Research

A Net to Catch You Post-detox

There are a number of factors contributing to readmission within a year of completing detoxification, with engagement in follow-up care being a particularly important one.  Other factors include the network of referrals of the treatment center, prior treatment (vs being naive to treatment), heroin as the primary substance, and racial disparities.

WHAT PROBLEM DOES THIS STUDY ADDRESS?

There is not sufficient integration of detoxification (detox) treatment programs with outpatient or step-down substance use disorder treatment programs.  Only 23% of detox admissions result in transitions to substance use disorder treatment, which may in part underlie the finding that one third of patients received two or more detox treatments within a six-month period. The patient-level factors which result in more detox readmissions are the preferred substances of use, residential instability, older age, unemployment, being single and fee-for-service Medicaid plans. The program-level factors leading to more readmissions are larger program size, decreased proximity between detox and outpatient treatment facilities, and decreased discharge planning.  This study looks at a system-level factor, namely the role of inter-organizational networks in either decreasing or increasing the probability of readmission to a detox program within a year of discharge from such a program.

HOW WAS THIS STUDY CONDUCTED?

Authors analyzed data from the California Outcomes Measurement System (CalOMS). This data set, reported to the federal government, collects information on all admissions and discharges for all patients of publically-funded alcohol and other drug treatment services in California.

MORE ON STUDY METHODS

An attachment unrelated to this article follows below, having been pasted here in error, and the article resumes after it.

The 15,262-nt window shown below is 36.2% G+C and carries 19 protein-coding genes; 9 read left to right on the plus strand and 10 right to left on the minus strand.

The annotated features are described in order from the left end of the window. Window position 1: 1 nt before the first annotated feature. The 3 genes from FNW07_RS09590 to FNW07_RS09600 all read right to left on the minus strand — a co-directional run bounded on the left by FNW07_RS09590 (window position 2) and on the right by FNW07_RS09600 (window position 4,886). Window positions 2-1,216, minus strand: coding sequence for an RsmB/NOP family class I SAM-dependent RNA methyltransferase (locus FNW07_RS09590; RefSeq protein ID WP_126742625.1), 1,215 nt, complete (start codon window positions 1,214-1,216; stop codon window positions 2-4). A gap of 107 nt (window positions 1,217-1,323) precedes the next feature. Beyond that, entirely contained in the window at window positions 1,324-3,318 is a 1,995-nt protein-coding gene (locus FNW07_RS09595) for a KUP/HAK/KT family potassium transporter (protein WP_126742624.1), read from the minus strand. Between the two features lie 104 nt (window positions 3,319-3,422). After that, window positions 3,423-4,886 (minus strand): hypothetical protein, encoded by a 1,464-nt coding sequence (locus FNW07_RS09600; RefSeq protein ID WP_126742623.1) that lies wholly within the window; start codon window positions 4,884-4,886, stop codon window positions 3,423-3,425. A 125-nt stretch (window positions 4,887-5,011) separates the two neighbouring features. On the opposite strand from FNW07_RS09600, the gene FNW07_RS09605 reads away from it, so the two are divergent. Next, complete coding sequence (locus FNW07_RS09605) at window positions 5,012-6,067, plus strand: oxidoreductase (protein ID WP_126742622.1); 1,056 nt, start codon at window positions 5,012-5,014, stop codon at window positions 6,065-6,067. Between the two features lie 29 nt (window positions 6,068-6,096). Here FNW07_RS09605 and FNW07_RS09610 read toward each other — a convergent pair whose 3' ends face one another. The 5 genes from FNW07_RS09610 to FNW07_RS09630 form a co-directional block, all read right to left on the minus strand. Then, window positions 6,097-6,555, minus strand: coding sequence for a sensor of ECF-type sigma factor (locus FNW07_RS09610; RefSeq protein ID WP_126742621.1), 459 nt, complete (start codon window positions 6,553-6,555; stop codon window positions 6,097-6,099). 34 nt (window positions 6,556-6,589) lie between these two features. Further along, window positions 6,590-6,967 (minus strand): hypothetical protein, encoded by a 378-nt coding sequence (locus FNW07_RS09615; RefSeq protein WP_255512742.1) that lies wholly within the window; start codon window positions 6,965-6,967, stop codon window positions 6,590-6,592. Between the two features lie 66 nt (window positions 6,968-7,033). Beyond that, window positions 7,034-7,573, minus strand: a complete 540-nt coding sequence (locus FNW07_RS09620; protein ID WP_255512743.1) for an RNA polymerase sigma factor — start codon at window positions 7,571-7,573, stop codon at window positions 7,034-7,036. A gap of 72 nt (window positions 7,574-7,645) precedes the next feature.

The information collected includes alcohol and drug use, criminal justice involvement, employment and education, family and social supports, physical and psychological health and includes two measures of substance use severity (10 items from the Addiction Services Index and the Drug Abuse Reporting Program).  The data was collected from 56 counties in California from July 2008 through June 2009.   The study focuses on the 18,278 patients who were admitted to one of the 57 residential detox programs (in 32 counties) during that year period and followed their readmissions for a further year.

The network analysis tracked all patient transfers (within 14 days of discharge) across all levels of substance use treatment (residential, outpatient, methadone programs, drug-free programs).  Transfers can flow in any direction between all program types.  Only the number of ties between different programs was analyzed, not the number of patients transferred.  The dependent variable was readmission to one or more detox programs (either residential or outpatient) within a year after discharge from the initial detox admission.  The independent variable is an efficiency score that calculates the non-redundant interconnectedness of the different treatment programs.

A higher efficiency score is attained when a center has transfers to a treatment program outside of the group of centers that already share transfers – indicative of a more robust network.  The hypothesis being tested in this study is that patients served by detox programs with greater network efficiency would have lower odds of readmission to detox.

WHAT DID THIS STUDY FIND?

1. Most patients leave detox without follow-up care:  Of the 18,000 patients who had inpatient detox, 50% were discharged with no entry into a different treatment setting within two weeks (24% were transferred to another detox, 17% to residential and 9% to outpatient treatment).

Patient transfers from Residential Detox

Distribution of patient transfers from Residential Detox Programs, CalOMS 2008–2009 (N = 18,278).
SOURCE: Spear, 2014